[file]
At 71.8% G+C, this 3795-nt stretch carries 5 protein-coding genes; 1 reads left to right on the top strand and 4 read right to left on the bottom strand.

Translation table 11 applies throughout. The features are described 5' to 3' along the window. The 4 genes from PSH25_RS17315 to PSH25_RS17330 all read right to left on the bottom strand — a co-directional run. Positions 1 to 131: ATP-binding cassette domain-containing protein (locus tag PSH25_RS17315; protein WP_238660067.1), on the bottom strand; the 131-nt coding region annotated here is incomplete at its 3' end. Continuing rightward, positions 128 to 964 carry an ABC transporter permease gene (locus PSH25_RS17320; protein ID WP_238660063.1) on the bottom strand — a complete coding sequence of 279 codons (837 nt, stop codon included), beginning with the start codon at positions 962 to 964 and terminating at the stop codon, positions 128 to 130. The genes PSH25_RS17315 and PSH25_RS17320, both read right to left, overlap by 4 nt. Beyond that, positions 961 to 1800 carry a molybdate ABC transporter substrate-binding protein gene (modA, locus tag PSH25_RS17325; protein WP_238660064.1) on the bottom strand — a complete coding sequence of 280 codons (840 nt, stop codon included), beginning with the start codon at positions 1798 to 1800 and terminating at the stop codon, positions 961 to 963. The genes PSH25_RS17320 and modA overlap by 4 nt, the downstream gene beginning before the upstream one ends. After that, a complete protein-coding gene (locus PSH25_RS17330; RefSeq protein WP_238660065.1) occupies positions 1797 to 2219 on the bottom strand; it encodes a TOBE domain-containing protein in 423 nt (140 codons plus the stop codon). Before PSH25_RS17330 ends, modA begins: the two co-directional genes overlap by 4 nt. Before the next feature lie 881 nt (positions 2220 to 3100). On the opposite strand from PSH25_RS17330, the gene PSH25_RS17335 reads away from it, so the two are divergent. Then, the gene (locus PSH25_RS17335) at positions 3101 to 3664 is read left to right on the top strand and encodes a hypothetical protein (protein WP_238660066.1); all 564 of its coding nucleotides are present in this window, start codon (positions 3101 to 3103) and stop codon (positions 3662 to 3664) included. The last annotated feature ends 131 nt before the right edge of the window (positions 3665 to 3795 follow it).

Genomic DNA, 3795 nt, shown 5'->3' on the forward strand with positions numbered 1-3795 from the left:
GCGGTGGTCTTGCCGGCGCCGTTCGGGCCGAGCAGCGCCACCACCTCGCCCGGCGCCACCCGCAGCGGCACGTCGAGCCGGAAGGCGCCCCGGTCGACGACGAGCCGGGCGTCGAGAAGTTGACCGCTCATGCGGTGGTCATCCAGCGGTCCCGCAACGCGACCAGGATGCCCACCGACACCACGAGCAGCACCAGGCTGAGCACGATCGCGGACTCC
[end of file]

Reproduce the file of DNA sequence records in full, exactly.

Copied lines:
At 71.8% G+C, this 3795-nt stretch carries 5 protein-coding genes; 1 reads left to right on the top strand and 4 read right to left on the bottom strand.

Translation table 11 applies throughout. The features are described 5' to 3' along the window. The 4 genes from PSH25_RS17315 to PSH25_RS17330 all read right to left on the bottom strand — a co-directional run. Positions 1 to 131: ATP-binding cassette domain-containing protein (locus tag PSH25_RS17315; protein WP_238660067.1), on the bottom strand; the 131-nt coding region annotated here is incomplete at its 3' end. Continuing rightward, positions 128 to 964 carry an ABC transporter permease gene (locus PSH25_RS17320; protein ID WP_238660063.1) on the bottom strand — a complete coding sequence of 279 codons (837 nt, stop codon included), beginning with the start codon at positions 962 to 964 and terminating at the stop codon, positions 128 to 130. The genes PSH25_RS17315 and PSH25_RS17320, both read right to left, overlap by 4 nt. Beyond that, positions 961 to 1800 carry a molybdate ABC transporter substrate-binding protein gene (modA, locus tag PSH25_RS17325; protein WP_238660064.1) on the bottom strand — a complete coding sequence of 280 codons (840 nt, stop codon included), beginning with the start codon at positions 1798 to 1800 and terminating at the stop codon, positions 961 to 963. The genes PSH25_RS17320 and modA overlap by 4 nt, the downstream gene beginning before the upstream one ends. After that, a complete protein-coding gene (locus PSH25_RS17330; RefSeq protein WP_238660065.1) occupies positions 1797 to 2219 on the bottom strand; it encodes a TOBE domain-containing protein in 423 nt (140 codons plus the stop codon). Before PSH25_RS17330 ends, modA begins: the two co-directional genes overlap by 4 nt. Before the next feature lie 881 nt (positions 2220 to 3100). On the opposite strand from PSH25_RS17330, the gene PSH25_RS17335 reads away from it, so the two are divergent. Then, the gene (locus PSH25_RS17335) at positions 3101 to 3664 is read left to right on the top strand and encodes a hypothetical protein (protein WP_238660066.1); all 564 of its coding nucleotides are present in this window, start codon (positions 3101 to 3103) and stop codon (positions 3662 to 3664) included. The last annotated feature ends 131 nt before the right edge of the window (positions 3665 to 3795 follow it).

Genomic DNA, 3795 nt, shown 5'->3' on the forward strand with positions numbered 1-3795 from the left:
GCGGTGGTCTTGCCGGCGCCGTTCGGGCCGAGCAGCGCCACCACCTCGCCCGGCGCCACCCGCAGCGGCACGTCGAGCCGGAAGGCGCCCCGGTCGACGACGAGCCGGGCGTCGAGAAGTTGACCGCTCATGCGGTGGTCATCCAGCGGTCCCGCAACGCGACCAGGATGCCCACCGACACCACGAGCAGCACCAGGCTGAGCACGATCGCGGACTCC